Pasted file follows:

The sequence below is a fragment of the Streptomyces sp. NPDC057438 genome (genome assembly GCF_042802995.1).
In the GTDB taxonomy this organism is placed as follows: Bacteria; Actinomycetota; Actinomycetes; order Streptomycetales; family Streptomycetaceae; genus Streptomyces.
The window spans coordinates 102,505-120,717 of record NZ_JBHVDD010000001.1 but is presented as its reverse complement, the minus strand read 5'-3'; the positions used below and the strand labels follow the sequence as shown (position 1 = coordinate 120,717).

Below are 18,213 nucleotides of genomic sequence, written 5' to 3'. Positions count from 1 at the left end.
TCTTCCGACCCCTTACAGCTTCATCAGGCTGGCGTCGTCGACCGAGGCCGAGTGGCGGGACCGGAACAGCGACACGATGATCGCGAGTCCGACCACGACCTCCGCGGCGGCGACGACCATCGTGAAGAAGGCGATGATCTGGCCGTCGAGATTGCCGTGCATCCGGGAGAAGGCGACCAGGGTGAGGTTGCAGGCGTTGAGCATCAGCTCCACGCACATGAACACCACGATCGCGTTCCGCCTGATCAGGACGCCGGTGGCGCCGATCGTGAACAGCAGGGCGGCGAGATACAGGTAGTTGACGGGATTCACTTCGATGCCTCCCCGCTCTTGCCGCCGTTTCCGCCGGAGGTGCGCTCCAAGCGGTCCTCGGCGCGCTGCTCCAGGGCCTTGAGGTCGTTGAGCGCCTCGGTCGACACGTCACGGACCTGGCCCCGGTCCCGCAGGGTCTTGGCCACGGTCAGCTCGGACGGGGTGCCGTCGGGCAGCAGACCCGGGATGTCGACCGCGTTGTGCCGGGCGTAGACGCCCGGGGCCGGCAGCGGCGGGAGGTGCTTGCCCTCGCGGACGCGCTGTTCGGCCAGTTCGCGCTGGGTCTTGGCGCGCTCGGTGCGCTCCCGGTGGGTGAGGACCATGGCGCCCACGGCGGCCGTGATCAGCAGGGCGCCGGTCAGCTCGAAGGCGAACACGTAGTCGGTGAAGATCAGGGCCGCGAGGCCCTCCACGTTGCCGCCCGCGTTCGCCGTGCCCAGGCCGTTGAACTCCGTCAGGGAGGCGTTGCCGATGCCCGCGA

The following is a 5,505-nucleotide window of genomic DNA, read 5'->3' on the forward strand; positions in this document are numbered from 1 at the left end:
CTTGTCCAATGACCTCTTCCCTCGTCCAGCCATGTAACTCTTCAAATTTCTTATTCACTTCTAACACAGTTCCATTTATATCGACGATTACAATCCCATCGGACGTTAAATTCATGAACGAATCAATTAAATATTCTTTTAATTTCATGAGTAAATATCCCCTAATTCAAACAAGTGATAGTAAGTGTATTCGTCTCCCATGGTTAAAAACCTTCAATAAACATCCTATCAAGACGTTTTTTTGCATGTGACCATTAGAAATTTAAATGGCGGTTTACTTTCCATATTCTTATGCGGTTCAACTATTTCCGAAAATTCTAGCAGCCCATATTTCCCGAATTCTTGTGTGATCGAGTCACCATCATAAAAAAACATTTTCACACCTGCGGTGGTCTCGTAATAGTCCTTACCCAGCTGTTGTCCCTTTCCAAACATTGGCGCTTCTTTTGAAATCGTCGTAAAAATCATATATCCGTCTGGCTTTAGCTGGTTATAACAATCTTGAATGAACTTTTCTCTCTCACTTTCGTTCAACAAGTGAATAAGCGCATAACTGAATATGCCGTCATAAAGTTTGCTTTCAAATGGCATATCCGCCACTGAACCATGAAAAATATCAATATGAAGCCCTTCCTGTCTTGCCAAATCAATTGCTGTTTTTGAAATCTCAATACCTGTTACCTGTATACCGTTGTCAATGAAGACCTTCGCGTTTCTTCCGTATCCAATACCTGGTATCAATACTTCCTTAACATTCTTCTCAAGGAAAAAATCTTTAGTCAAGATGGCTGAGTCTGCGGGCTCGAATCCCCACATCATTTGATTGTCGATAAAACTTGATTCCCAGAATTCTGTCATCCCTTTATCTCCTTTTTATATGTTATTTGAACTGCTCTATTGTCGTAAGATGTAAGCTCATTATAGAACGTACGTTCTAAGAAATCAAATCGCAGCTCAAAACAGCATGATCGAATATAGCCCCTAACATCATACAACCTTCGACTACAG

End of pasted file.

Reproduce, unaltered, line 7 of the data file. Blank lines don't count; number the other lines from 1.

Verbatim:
CTTGTCCAATGACCTCTTCCCTCGTCCAGCCATGTAACTCTTCAAATTTCTTATTCACTTCTAACACAGTTCCATTTATATCGACGATTACAATCCCATCGGACGTTAAATTCATGAACGAATCAATTAAATATTCTTTTAATTTCATGAGTAAATATCCCCTAATTCAAACAAGTGATAGTAAGTGTATTCGTCTCCCATGGTTAAAAACCTTCAATAAACATCCTATCAAGACGTTTTTTTGCATGTGACCATTAGAAATTTAAATGGCGGTTTACTTTCCATATTCTTATGCGGTTCAACTATTTCCGAAAATTCTAGCAGCCCATATTTCCCGAATTCTTGTGTGATCGAGTCACCATCATAAAAAAACATTTTCACACCTGCGGTGGTCTCGTAATAGTCCTTACCCAGCTGTTGTCCCTTTCCAAACATTGGCGCTTCTTTTGAAATCGTCGTAAAAATCATATATCCGTCTGGCTTTAGCTGGTTATAACAATCTTGAATGAACTTTTCTCTCTCACTTTCGTTCAACAAGTGAATAAGCGCATAACTGAATATGCCGTCATAAAGTTTGCTTTCAAATGGCATATCCGCCACTGAACCATGAAAAATATCAATATGAAGCCCTTCCTGTCTTGCCAAATCAATTGCTGTTTTTGAAATCTCAATACCTGTTACCTGTATACCGTTGTCAATGAAGACCTTCGCGTTTCTTCCGTATCCAATACCTGGTATCAATACTTCCTTAACATTCTTCTCAAGGAAAAAATCTTTAGTCAAGATGGCTGAGTCTGCGGGCTCGAATCCCCACATCATTTGATTGTCGATAAAACTTGATTCCCAGAATTCTGTCATCCCTTTATCTCCTTTTTATATGTTATTTGAACTGCTCTATTGTCGTAAGATGTAAGCTCATTATAGAACGTACGTTCTAAGAAATCAAATCGCAGCTCAAAACAGCATGATCGAATATAGCCCCTAACATCATACAACCTTCGACTACAG